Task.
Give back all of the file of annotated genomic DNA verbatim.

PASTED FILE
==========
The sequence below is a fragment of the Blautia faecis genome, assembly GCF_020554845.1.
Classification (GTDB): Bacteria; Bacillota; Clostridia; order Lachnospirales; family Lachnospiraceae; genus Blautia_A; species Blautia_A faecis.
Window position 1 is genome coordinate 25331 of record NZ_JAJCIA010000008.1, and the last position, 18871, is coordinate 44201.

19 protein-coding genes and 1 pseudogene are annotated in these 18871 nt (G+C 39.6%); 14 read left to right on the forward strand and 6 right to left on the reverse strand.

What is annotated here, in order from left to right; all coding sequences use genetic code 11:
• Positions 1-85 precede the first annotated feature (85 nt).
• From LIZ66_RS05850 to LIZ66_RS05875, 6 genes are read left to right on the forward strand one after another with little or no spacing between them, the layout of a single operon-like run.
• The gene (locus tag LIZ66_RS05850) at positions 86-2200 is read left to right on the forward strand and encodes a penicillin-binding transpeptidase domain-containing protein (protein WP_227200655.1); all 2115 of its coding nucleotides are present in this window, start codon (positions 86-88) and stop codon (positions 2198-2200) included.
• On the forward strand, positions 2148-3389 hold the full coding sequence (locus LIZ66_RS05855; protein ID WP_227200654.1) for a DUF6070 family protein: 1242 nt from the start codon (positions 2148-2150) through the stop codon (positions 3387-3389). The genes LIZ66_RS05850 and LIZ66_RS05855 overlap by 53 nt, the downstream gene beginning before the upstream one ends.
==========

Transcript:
The sequence below is a fragment of the Blautia faecis genome, assembly GCF_020554845.1.
Classification (GTDB): Bacteria; Bacillota; Clostridia; order Lachnospirales; family Lachnospiraceae; genus Blautia_A; species Blautia_A faecis.
Window position 1 is genome coordinate 25331 of record NZ_JAJCIA010000008.1, and the last position, 18871, is coordinate 44201.

19 protein-coding genes and 1 pseudogene are annotated in these 18871 nt (G+C 39.6%); 14 read left to right on the forward strand and 6 right to left on the reverse strand.

What is annotated here, in order from left to right; all coding sequences use genetic code 11:
• Positions 1-85 precede the first annotated feature (85 nt).
• From LIZ66_RS05850 to LIZ66_RS05875, 6 genes are read left to right on the forward strand one after another with little or no spacing between them, the layout of a single operon-like run.
• The gene (locus tag LIZ66_RS05850) at positions 86-2200 is read left to right on the forward strand and encodes a penicillin-binding transpeptidase domain-containing protein (protein WP_227200655.1); all 2115 of its coding nucleotides are present in this window, start codon (positions 86-88) and stop codon (positions 2198-2200) included.
• On the forward strand, positions 2148-3389 hold the full coding sequence (locus LIZ66_RS05855; protein ID WP_227200654.1) for a DUF6070 family protein: 1242 nt from the start codon (positions 2148-2150) through the stop codon (positions 3387-3389). The genes LIZ66_RS05850 and LIZ66_RS05855 overlap by 53 nt, the downstream gene beginning before the upstream one ends.